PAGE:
GAMES COVERAGE, UNDERSTANDABLY, often focuses on a handful of big releases every year. These releases tend to be big, content-rich experiences, often in open world, produced by teams of hundreds of developers backed by a large publisher. These games, often referred to as “Triple-A” releases often get most of the press and critical attention, and understandably so; they are often graphically impressive and represent a massive investment in terms of time, money and talent. Smaller games, produced by smaller studios, “indie” games, often get less attention, but every year a handful get significantly more after receiving critical praise. But many indie games miss out on this attention, and that’s understandable, too; after all, critics only have so much time, and hundreds of games are released over the course of a year, most of them indie titles, so it can be hard to give all of these the attention they deserve.
Mobile games especially often get overlooked, especially by those elements of the gaming press or YouTube communities who cater to those perceived as “core” gamers. I have never been a fan of the concept of core gamers. I believe anyone can love any game, and the pigeon-holing of some games as for the “core” audience and others as not ultimately means some people won’t get exposed to something they may love. Not to mention the fact that “core” gamers no longer represent the majority of those who play games, with most people playing mostly “casual” titles and one or two “core” titles.
However sometimes mobile games do get some attention. Time Magazine named 80 Days their Game of the Year last year, something I didn’t realize until after starting the game, as I had never heard of the game before in any of the gaming presses or from any YouTubers. Time seems to have a good habit of picking good games, without overlooking mobile titles, something I hope to emulate by giving 80 Days some much deserved attention.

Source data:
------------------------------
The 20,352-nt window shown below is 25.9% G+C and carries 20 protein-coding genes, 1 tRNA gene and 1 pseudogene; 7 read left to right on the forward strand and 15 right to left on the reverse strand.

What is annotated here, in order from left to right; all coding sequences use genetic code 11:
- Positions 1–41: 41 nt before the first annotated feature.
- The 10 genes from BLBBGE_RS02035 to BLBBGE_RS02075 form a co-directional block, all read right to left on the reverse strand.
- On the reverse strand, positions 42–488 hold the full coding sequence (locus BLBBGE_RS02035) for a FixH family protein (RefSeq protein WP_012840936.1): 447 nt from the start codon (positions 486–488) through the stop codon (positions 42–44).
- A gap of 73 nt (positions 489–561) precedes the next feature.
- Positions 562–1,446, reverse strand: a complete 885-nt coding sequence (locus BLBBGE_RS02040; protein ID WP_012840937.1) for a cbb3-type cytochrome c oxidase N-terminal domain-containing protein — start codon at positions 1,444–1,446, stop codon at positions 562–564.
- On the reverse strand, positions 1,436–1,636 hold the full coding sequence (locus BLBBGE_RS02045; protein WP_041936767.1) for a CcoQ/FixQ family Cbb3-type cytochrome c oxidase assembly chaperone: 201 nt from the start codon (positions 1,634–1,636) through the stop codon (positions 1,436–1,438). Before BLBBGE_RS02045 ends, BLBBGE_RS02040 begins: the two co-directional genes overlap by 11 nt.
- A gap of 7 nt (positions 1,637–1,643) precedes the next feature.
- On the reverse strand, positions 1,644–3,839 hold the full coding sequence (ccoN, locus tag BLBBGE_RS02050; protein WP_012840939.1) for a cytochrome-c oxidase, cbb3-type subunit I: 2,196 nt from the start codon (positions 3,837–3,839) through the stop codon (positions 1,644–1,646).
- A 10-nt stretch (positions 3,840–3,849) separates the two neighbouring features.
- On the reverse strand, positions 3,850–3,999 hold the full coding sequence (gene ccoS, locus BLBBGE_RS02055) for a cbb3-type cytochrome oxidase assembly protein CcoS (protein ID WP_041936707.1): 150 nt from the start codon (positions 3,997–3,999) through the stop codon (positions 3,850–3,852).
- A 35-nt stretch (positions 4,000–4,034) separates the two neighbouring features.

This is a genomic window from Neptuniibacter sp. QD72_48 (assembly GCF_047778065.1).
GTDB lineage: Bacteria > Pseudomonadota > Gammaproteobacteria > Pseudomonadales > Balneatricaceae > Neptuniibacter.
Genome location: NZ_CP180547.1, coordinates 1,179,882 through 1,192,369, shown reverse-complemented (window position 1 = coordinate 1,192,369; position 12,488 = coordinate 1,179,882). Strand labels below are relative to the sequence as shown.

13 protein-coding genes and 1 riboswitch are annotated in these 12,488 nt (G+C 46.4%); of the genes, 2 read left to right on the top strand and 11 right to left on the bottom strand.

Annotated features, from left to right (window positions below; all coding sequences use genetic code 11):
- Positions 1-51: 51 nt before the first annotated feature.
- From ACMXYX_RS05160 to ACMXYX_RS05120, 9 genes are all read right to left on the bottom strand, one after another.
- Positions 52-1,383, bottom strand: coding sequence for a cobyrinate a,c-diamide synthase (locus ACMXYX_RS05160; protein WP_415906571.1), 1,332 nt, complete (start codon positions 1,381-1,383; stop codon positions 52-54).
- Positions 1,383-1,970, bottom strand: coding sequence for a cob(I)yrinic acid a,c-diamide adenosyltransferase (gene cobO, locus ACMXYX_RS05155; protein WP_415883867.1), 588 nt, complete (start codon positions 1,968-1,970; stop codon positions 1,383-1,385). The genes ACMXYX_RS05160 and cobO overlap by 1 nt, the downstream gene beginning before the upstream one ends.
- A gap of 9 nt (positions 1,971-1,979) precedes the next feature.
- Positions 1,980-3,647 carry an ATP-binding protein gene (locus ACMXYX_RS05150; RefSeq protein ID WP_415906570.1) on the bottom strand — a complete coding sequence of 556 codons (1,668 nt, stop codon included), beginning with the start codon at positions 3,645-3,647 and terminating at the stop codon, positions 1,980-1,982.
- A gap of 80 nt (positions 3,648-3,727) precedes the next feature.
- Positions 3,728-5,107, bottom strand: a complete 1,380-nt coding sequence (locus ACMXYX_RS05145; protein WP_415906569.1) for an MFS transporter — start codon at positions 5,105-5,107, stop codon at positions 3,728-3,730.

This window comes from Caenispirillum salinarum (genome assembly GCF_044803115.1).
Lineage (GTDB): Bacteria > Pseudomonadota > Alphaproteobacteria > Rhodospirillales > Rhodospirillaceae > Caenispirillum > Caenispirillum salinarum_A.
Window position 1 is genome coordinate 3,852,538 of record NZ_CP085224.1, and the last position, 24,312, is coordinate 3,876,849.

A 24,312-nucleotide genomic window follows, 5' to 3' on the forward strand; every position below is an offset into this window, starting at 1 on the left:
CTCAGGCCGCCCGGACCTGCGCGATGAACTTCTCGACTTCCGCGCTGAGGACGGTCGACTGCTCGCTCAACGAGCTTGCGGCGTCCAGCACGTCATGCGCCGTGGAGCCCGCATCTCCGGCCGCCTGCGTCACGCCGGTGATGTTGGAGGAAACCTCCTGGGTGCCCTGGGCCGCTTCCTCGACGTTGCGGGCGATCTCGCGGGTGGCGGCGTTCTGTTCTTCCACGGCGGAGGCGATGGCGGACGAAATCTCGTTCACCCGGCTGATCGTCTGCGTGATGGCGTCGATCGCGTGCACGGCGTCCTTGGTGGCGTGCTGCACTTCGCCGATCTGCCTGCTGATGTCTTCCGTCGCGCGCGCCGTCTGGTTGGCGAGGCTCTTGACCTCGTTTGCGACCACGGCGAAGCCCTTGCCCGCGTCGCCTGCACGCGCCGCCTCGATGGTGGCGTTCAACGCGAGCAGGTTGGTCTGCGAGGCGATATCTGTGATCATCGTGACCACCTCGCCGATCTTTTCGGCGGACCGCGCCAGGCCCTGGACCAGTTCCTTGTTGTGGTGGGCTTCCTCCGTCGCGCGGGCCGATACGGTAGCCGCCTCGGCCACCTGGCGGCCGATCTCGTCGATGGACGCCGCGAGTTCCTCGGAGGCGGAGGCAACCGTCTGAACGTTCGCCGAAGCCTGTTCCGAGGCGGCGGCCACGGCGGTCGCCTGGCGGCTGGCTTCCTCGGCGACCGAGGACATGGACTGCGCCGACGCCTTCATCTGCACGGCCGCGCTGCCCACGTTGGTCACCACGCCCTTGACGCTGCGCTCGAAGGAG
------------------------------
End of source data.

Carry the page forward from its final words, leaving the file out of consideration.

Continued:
80 Days is a charming romp through a fictional steampunk world, following Phileas Fogg on his journey around the world in 80 days. This takes the form of a game of strategic planning and time management, with a number of decisions to make which will dramatically impact your progress, from what to pack in your suitcase to how to manage your funds, and even whether you make any romantic acquaintances along the way.
Most of the action comes in the form of text and conversation options. These are wonderfully written, with a new surprise or intriguing plot behind every city. You would be forgiven for thinking that a text-based game would be slow-paced, but 80 Days really isn’t. The clock is always ticking, and there is really very little downtime between tough decisions and interesting occurrences. The aforementioned ever-present clock also helps keep things tense, never for a moment letting you forget that you are in a race against time. Additionally, from time to time you will see other players on the map, so your race is not just against time, but also against them. Every time you see a person making faster progress than you, it prompts you to wonder what you did inefficiently, or how you can make up that lost time.
It’s also great value for money, for £4 on iTunes and £7 on Steam, each playthrough takes around 3 hours, with the game having plenty of scope through multiple playthroughs, as not only will your route be different, but story options and other choices will be different each time you play.
Definitely give 80 Days a try; it’s a delightful palate cleanser from action heavy Triple-A titles, and deeply entertaining in its own right.